Investor complaints against trading platforms for forex and binary options filed with the AMF have been constantly growing, reaching 1,656 in 2015 from 64 in 2011, according to the 2016 risk outlook analysis of the Autorite des Marches Financiers (AMF), France’s financial regulatory body, issued on Thursday. This is a significant jump of 2,487% and most of the complaints were in relation to unauthorized platforms.
The number of cases that AMF’s mediation department received also grew to 228 in 2015 from 46 in 2011. An interesting fact is that the majority of cases involve authorized brokers. Since the AMF only deals with authorized entities that fall under its jurisdiction, cases against non-authorized companies are referred to the public prosecutor.
In the past six years, French investors have lost about €4.0 billion to illegal forex and binary option sites and additional €500 million to fraudulent transfers over the past six years, the AMF said in the report, citing data from the Paris public prosecutor. Most of these cases involved organized crime.
The risks to savers who invest in forex and binary options are very high, regardless of whether the platforms they trade on are authorised, the AMF’s statement read. Those who use unauthorized platforms run a substantially higher risk of being scammed and suffering severe financial loss.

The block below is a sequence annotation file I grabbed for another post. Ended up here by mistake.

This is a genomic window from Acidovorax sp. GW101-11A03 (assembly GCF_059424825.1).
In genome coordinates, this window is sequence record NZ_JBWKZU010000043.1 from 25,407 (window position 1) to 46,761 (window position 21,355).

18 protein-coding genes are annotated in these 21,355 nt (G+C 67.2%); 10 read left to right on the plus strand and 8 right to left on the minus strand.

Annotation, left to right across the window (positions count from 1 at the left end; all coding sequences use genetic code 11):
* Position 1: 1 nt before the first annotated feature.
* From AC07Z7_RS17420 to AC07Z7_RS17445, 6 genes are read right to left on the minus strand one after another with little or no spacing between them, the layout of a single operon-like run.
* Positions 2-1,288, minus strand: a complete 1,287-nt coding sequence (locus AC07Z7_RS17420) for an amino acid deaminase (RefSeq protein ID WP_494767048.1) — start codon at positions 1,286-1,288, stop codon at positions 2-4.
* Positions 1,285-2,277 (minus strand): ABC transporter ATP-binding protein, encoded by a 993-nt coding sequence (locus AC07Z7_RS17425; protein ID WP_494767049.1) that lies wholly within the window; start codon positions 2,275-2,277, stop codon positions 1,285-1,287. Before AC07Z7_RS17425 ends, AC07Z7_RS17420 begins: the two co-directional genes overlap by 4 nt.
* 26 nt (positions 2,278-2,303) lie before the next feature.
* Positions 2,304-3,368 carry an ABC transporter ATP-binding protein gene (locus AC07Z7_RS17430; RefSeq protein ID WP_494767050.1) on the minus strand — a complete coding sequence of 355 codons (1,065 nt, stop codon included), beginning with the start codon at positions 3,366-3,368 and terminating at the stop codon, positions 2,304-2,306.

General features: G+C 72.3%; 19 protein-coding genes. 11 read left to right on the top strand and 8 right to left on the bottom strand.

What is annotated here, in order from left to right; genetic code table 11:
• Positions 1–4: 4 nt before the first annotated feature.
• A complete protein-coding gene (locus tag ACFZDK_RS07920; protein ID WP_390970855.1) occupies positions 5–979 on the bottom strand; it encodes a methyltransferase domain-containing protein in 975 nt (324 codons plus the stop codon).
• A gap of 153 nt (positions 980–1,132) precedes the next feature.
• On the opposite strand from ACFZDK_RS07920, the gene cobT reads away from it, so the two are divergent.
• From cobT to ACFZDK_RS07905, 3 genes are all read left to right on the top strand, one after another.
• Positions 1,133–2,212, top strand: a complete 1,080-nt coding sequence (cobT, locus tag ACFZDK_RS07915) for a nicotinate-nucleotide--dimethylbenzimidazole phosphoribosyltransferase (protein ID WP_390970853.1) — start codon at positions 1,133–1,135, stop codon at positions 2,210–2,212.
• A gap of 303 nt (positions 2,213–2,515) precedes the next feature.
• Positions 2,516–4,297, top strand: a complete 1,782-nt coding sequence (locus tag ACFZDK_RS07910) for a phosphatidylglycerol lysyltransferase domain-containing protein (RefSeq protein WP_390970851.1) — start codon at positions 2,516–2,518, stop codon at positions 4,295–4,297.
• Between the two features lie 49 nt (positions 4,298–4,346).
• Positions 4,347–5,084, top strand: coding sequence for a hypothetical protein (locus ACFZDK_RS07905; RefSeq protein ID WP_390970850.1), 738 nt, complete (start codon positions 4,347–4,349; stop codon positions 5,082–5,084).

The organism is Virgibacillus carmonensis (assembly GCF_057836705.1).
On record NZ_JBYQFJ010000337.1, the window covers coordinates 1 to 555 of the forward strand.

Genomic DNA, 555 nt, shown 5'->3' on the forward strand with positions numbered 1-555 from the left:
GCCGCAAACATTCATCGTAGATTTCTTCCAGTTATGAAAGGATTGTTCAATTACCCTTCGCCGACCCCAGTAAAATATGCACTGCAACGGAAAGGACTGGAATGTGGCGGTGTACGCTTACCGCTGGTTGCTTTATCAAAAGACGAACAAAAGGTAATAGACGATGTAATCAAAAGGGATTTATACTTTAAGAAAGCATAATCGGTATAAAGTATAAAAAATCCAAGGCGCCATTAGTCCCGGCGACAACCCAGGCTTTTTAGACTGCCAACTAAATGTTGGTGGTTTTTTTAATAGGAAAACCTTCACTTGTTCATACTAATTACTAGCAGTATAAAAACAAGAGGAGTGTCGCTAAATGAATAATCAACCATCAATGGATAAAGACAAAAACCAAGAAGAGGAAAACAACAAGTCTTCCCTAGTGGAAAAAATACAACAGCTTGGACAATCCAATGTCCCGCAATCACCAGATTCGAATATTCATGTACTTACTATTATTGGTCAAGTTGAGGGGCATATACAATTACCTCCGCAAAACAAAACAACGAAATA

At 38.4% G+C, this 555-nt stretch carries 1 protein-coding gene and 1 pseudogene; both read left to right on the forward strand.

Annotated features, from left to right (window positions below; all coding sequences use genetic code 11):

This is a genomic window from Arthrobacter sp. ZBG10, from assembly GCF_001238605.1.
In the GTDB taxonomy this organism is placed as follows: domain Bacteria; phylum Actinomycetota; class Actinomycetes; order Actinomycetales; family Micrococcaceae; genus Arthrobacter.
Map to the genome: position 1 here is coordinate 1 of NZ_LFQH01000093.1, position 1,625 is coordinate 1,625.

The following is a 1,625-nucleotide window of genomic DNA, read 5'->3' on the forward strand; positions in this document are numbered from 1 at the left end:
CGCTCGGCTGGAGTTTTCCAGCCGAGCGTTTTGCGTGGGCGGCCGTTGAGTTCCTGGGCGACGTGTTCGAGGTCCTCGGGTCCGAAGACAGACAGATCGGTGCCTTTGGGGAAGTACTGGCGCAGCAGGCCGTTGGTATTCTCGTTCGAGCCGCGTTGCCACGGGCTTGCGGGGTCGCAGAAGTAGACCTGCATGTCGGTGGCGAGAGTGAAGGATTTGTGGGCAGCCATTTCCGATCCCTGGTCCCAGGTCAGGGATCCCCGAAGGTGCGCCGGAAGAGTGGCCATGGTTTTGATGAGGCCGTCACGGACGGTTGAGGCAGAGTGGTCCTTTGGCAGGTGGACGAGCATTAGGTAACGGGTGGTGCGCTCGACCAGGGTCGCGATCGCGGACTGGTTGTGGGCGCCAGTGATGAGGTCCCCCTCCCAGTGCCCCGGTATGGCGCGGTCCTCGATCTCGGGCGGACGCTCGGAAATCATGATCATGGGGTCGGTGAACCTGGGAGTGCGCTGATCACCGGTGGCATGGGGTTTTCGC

Some people are investing in forex and binary options without actually understanding the risks entailed in these products, thus losing a lot of money. One reason for this is the use of leverage, which results in losses higher than the deposited amount.Leverage is a type of virtual borrowing traders can get from brokers. It allows them to increase their buying power, but it also means higher risk.
Another reason is that trading platforms, especially speculative ones, attract a large number of investors through misleading online advertising. Full 44% of all investment advertising on the Internet in 2015 were for highly speculative platforms. Other popular means of advertising include social networks, smartphone-based advertising and sponsorship of soccer clubs. Such ads are highly effective. Some 44% of French citizens that took part in a 2015 survey said they have heard of web-based offerings. A total of 22% of the interviewees have been approached by companies with investment offerings. Those who invested in such offering made up 6% of the surveyed, while 4% said they have been swindled through these investments.
To prevent further losses, the AMF said it is working on a draft bill (known as the Sapin II Bill) on transparency and economic modernisation which envisions banning of advertising for internet platforms that offer high risk financial instruments. The raft legislation is currently before parliament.
The AMF, an independent public authority, is in charge of the supervision of the financial markets in France. It licenses financial service providers, sets industry rules, and monitors whether entities comply with them. The regulator makes sure French citizens receive adequate information and safeguards their investments in financial products.